For the issue of a licence the applicant must apply not later than six months after having succeeded at the skill test.

All theoretical and hours requirements must have been met before the skills test is completed.

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UK Military flight crew

The Military Accreditation Scheme sets out the credits for UK Military Flight Crew, so the scheme is only open to serving Members of HM UK Forces or people discharged from HM UK Forces.

The scheme is only open to people who can provide proof of UK Military service.

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Qualified Military Pilots (QMP)(A)s who hold or have held an Operational Category and Unrestricted Military Green IR (Aeroplanes) are credited the requirement to complete a theoretical knowledge instruction course as set out in FCL.515 and Appendix 3, paragraph B of Part FCL prior to attempting the theoretical knowledge examinations for the ATPL(A).

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Qualified Military Pilots who hold or have held an operational category with a Military
Unrestricted Green Instrument Rating to operate military multi-pilot aeroplanes may
apply the credits below, towards satisfying the Part-FCL requirements.

The following types are considered to be multi-pilot aeroplanes for this purpose:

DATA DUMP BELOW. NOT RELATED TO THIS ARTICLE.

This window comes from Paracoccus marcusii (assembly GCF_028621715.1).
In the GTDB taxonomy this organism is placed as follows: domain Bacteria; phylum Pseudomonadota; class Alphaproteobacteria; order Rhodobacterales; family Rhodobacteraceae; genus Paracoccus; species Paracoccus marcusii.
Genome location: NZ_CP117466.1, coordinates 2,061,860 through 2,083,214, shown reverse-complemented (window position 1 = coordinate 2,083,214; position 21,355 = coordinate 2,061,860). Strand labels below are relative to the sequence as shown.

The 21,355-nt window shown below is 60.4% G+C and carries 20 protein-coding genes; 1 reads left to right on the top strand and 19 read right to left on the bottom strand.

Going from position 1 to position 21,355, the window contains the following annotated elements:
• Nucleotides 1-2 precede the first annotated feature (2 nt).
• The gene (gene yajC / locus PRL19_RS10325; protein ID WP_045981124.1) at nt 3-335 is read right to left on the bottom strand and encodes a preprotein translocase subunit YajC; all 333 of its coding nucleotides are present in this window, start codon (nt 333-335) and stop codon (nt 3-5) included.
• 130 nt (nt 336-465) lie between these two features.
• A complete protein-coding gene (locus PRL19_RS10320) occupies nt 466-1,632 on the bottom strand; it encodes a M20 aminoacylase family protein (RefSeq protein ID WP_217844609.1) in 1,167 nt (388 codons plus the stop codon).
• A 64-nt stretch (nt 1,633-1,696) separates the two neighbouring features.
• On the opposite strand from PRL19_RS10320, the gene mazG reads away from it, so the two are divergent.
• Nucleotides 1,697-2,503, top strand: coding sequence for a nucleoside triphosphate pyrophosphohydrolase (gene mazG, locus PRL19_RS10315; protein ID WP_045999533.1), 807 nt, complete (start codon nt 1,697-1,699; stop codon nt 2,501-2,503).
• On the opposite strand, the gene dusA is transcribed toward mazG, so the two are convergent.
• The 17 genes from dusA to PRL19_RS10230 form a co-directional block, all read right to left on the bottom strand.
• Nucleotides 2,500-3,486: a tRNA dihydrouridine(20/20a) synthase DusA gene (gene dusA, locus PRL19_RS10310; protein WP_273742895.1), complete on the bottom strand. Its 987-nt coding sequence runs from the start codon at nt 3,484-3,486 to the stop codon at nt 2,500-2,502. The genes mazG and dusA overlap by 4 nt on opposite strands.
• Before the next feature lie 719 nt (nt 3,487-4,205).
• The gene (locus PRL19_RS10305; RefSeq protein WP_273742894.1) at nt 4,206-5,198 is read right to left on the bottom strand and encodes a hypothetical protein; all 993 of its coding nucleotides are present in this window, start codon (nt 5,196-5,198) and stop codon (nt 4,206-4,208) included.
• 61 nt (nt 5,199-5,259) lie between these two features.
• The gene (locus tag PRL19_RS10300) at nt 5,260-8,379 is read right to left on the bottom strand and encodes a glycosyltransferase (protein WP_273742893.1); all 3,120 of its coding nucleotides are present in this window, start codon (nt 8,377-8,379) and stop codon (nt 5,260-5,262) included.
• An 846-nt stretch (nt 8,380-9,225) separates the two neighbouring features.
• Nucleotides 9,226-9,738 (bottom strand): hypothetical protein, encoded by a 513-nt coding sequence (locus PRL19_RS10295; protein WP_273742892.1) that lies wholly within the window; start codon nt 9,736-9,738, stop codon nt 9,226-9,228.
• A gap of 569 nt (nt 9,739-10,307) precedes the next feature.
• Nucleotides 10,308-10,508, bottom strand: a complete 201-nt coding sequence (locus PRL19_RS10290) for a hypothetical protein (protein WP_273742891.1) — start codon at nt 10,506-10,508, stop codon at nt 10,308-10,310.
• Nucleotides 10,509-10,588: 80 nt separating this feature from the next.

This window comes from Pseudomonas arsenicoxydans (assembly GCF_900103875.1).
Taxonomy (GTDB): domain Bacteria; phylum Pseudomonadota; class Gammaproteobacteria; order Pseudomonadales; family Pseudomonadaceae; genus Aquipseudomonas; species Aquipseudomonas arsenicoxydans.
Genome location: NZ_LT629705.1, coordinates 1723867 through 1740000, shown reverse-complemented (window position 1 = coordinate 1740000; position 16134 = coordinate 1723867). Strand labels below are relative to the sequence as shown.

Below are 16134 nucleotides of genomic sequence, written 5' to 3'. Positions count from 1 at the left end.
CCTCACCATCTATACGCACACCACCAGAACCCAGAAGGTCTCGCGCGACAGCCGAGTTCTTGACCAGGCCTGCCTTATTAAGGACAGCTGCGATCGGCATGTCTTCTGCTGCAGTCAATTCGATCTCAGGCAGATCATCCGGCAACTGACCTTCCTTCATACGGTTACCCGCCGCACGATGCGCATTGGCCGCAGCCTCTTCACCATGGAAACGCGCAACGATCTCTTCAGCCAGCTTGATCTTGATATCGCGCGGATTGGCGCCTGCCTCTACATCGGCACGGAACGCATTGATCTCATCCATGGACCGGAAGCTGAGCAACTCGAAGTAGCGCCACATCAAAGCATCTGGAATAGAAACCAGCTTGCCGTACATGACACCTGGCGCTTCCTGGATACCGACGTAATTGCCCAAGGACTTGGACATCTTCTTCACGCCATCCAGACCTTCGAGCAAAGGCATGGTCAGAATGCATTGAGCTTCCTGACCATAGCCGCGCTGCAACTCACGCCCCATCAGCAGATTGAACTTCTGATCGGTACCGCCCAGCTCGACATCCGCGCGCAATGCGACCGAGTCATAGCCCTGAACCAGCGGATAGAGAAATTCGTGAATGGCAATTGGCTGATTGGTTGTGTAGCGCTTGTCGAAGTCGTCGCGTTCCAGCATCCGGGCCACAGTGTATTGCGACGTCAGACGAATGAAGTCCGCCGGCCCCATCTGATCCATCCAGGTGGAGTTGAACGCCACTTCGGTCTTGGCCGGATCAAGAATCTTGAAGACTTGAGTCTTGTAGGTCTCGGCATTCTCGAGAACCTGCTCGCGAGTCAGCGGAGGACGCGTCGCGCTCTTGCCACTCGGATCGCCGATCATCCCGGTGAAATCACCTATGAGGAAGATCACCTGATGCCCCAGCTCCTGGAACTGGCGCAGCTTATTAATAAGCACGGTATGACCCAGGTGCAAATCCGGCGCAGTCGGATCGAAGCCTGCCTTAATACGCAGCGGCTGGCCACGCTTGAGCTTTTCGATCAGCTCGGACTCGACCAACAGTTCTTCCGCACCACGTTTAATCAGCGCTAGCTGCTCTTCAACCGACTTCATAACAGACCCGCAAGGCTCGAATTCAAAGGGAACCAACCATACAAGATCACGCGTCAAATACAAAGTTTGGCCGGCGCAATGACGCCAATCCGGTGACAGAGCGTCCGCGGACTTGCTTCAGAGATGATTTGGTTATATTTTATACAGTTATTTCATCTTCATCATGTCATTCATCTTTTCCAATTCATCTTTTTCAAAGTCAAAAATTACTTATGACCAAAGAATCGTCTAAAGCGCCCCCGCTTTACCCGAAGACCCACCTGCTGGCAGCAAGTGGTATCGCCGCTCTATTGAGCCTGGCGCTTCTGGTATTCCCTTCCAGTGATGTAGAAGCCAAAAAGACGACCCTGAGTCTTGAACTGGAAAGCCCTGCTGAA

• Andover
  • BAC 1-11
  • BAe 125
  • BAe 146
  • C17 Hercules (C1/C3 and C4/C5 variants)
  • Jetstream T3
  • Nimrod
  • Rivet Joint
  • Sentinel
  • Sentry
  • Tristar VC10
  • Voyager Tanker (Airbus A330-200).

Multi pilot experience gained on the Shadow R aircraft (based on the Beechcraft King Air 350CER) can be accepted towards the ATPL issue but the ATPL cannot be used as the first multi-pilot type rating endorsed on the ATPL(A).

Qualified Military Pilots are given full credit for the Multi Crew Cooperation (MCC) and the requirement to undergo a training course before taking the skill test for the issue of an ATPL(A).

You must hold or have held:

  • An Operational Category and Unrestricted Military Green IR (Aeroplanes) to operate military multi-pilot aeroplanes.

You must also have met the experience requirements for an ATPL(A).

The skill test must be conducted by the holder of a UK CAA Type Rating Examiner (TRE) Certificate for the aeroplane type, authorised to conduct an ATPL skill test, issued under Part-FCL.

The skill test must be conducted in:

An appropriate multi-pilot type of military aeroplane on which you are or have been qualified to operate as a QMP, suitably equipped for the purpose, which has an UK civilian equivalent;
An appropriate multi-pilot type of civilian aeroplane provided you have completed the Part-FCL requirements for inclusion of that type with IR in a Part-FCL licence except the type rating skill test.